We must address the growing social isolation

Social isolation is more prominent now than ever.

It feels eerily quiet in every class I sit in. It feels awkward to approach people. It feels like everyone talks about how they don’t have any friends. People are lonely, and there are many factors to blame for this.

It’s been over two years of on and off quarantines, masks and sickness. Trust me, I have always been an advocate for the safety protocols; they were necessary for everyone’s health, but the social consequences of these decisions can’t be ignored. The pandemic took more than just lives; it took a lot of learning experiences away

The pandemic interrupted education. Instead of learning social skills in a place where they were forced to get along with others, kids and teens learned to be okay with being alone.

They learned how to stay entertained by themselves for a majority of their time. Now, years later, that habit persists, and people don’t feel the need to put themselves out there.

Not to mention the literal quarantine that lasted for months where people could not see their family members and friends. Everyone got a little too comfortable staying in their houses away from other people. Some kids even developed separation anxiety, leaving them unable to make friends on their own.

While stuck at home, kids could no longer rely on their usual coping mechanisms like school to help them if they have a bad living environment. More kids and teens went through traumatic experiences, leaving them with less social skills because trauma rewrites the brain, according to Forbes.

Aside from the pandemic, social media heavily contributes to this ongoing trend of isolation. Humans have an innate desire to make connections. I mean, everyone knows there are safety in numbers, so why are people okay with being alone?

Because social media is replacing the need for face-to-face interactions. People get temporary, false satisfaction from seeing likes on their posts go up, but their lives lack in genuine friendships.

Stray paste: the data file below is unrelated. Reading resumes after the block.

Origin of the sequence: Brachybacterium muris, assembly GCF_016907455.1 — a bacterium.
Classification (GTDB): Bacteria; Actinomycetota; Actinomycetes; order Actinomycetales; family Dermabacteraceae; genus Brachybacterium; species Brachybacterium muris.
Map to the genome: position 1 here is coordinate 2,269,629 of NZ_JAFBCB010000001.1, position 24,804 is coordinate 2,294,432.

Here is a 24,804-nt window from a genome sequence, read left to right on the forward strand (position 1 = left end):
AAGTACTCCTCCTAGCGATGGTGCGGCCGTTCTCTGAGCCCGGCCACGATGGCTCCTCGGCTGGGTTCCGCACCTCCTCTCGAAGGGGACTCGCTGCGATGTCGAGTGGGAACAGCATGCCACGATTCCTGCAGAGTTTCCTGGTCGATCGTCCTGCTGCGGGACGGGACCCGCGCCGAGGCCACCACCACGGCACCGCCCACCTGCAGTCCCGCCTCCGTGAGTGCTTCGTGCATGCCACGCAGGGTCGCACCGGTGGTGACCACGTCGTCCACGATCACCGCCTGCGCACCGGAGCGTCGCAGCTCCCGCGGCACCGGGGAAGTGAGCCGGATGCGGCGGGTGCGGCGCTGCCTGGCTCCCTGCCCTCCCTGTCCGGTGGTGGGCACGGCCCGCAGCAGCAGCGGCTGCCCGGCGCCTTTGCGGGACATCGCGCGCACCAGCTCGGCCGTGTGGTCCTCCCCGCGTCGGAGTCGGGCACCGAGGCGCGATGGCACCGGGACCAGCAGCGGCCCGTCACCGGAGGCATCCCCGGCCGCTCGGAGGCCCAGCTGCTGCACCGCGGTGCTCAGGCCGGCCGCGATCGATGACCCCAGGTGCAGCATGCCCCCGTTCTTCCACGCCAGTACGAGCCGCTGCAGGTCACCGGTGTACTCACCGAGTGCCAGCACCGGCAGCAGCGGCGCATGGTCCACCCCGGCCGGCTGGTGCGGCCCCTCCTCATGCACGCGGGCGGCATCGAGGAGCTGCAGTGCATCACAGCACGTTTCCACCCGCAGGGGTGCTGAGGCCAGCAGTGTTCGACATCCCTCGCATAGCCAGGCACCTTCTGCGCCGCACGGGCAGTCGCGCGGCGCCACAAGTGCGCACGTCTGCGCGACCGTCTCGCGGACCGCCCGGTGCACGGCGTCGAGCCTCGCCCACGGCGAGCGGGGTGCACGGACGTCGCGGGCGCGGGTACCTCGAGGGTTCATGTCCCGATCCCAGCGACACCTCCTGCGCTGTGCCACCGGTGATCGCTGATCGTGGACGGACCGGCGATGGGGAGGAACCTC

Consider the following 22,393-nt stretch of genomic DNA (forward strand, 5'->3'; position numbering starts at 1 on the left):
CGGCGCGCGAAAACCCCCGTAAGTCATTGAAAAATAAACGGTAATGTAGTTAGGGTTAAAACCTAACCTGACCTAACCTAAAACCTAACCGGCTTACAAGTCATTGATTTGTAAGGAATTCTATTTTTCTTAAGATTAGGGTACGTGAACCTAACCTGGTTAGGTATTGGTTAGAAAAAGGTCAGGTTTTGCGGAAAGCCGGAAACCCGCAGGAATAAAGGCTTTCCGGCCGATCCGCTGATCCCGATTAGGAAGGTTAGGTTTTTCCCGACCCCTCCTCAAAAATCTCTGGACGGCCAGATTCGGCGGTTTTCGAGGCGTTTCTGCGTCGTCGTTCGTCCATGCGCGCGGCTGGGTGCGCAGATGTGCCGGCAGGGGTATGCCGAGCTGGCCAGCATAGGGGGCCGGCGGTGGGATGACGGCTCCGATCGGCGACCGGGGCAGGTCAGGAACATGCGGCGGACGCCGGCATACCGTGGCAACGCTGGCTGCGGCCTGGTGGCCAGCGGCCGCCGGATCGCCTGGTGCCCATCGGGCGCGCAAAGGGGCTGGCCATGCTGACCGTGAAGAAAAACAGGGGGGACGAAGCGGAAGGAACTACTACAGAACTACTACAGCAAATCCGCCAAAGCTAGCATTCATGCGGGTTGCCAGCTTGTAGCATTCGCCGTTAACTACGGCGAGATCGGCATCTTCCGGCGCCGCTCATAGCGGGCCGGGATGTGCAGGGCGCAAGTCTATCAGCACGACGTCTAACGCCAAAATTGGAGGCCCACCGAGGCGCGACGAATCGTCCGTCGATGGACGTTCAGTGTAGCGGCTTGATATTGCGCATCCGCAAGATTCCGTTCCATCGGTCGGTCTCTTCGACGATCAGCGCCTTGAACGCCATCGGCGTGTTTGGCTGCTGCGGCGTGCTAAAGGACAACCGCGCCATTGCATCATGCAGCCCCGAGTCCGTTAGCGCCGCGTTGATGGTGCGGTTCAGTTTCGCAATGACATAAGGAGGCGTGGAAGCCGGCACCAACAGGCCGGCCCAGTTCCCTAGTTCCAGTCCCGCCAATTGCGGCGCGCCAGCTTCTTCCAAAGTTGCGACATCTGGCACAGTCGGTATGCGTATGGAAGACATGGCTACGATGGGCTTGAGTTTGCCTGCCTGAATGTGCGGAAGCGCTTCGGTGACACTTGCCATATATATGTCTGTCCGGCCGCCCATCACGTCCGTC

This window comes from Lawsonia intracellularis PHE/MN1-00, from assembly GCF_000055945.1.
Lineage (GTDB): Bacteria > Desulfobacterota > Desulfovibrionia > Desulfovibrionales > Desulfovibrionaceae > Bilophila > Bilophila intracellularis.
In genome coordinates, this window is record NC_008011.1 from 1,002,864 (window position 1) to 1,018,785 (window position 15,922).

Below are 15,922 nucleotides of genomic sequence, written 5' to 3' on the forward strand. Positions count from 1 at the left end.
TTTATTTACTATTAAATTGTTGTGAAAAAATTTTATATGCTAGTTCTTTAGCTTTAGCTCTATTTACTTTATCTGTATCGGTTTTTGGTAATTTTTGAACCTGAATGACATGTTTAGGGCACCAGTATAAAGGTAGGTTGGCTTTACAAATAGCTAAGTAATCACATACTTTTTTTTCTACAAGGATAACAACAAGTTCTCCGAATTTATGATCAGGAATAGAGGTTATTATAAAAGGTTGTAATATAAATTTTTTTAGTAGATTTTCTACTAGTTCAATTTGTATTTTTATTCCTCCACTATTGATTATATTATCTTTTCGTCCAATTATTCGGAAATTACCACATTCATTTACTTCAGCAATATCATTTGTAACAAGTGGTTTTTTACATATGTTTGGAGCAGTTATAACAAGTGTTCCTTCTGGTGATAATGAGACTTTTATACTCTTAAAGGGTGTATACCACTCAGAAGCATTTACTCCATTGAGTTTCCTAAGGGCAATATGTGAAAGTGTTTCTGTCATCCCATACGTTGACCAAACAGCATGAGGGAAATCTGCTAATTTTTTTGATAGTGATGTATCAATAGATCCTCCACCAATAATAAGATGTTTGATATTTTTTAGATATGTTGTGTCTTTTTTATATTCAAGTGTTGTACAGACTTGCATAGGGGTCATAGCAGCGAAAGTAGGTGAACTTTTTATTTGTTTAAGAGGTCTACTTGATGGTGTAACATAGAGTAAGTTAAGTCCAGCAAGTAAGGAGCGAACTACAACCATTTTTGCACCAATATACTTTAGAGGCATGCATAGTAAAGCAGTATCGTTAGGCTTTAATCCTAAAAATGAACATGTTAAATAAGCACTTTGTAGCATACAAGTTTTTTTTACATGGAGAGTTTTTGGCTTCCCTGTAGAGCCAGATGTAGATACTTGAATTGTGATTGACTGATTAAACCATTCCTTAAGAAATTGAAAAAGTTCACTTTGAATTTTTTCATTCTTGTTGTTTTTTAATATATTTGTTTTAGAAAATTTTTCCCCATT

There are also heightened cases of anxiety in this generation. Gen Z is growing up in a heightened state of anxiety and depression, according to Medical News Today. Kids and teens unable to get out of bed do not have the desire to socialize.

One thing necessary for making friends is the environment for it, but where are people supposed to make friends besides school? Now, there is a drive to be seen as independent. There is no longer a drive for maintaining a community.

Adult gatherings rarely occur outside of previous existing friendships and family ties.

I don’t go to church, however, church is a typical place for community meets, but as of 2021, only 22% of Americans attend church every week, according to Statista.

It will take many years to recover from the affects of the pandemic, but because of other issues in our current state, like the increase of social media use, we may never completely recover unless people become more aware of their isolation.

To recover, not only do we have to be aware of it, but we as a whole must be willing to put in the work to change it.

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